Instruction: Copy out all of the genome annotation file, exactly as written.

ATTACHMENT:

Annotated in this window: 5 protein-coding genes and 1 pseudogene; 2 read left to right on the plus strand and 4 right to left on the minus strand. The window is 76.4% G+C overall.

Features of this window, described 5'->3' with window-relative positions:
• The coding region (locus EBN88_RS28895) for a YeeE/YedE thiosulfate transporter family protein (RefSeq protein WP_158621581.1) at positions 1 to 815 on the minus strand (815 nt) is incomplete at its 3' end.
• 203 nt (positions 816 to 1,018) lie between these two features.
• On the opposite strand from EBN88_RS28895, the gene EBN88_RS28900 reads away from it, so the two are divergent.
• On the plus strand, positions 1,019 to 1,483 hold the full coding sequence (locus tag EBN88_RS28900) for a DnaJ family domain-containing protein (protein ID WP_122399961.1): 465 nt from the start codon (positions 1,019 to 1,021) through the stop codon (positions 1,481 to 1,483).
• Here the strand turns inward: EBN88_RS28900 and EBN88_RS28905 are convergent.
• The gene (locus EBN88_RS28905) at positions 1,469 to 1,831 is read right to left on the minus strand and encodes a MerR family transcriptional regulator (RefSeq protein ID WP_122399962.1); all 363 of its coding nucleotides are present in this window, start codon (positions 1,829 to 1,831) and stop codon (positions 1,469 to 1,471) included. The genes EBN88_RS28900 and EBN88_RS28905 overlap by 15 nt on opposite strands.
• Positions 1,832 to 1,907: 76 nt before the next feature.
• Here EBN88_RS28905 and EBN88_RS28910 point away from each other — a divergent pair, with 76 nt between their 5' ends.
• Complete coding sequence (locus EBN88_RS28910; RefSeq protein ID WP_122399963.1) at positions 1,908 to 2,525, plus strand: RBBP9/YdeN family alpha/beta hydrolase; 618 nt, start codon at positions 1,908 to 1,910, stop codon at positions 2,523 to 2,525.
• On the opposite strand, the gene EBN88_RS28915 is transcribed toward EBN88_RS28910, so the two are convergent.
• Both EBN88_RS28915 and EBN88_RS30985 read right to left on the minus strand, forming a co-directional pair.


Annotated in this window: 5 protein-coding genes and 1 pseudogene; 2 read left to right on the plus strand and 4 right to left on the minus strand. The window is 76.4% G+C overall.

Features of this window, described 5'->3' with window-relative positions:
• The coding region (locus EBN88_RS28895) for a YeeE/YedE thiosulfate transporter family protein (RefSeq protein WP_158621581.1) at positions 1 to 815 on the minus strand (815 nt) is incomplete at its 3' end.
• 203 nt (positions 816 to 1,018) lie between these two features.
• On the opposite strand from EBN88_RS28895, the gene EBN88_RS28900 reads away from it, so the two are divergent.
• On the plus strand, positions 1,019 to 1,483 hold the full coding sequence (locus tag EBN88_RS28900) for a DnaJ family domain-containing protein (protein ID WP_122399961.1): 465 nt from the start codon (positions 1,019 to 1,021) through the stop codon (positions 1,481 to 1,483).
• Here the strand turns inward: EBN88_RS28900 and EBN88_RS28905 are convergent.
• The gene (locus EBN88_RS28905) at positions 1,469 to 1,831 is read right to left on the minus strand and encodes a MerR family transcriptional regulator (RefSeq protein ID WP_122399962.1); all 363 of its coding nucleotides are present in this window, start codon (positions 1,829 to 1,831) and stop codon (positions 1,469 to 1,471) included. The genes EBN88_RS28900 and EBN88_RS28905 overlap by 15 nt on opposite strands.
• Positions 1,832 to 1,907: 76 nt before the next feature.
• Here EBN88_RS28905 and EBN88_RS28910 point away from each other — a divergent pair, with 76 nt between their 5' ends.
• Complete coding sequence (locus EBN88_RS28910; RefSeq protein ID WP_122399963.1) at positions 1,908 to 2,525, plus strand: RBBP9/YdeN family alpha/beta hydrolase; 618 nt, start codon at positions 1,908 to 1,910, stop codon at positions 2,523 to 2,525.
• On the opposite strand, the gene EBN88_RS28915 is transcribed toward EBN88_RS28910, so the two are convergent.
• Both EBN88_RS28915 and EBN88_RS30985 read right to left on the minus strand, forming a co-directional pair.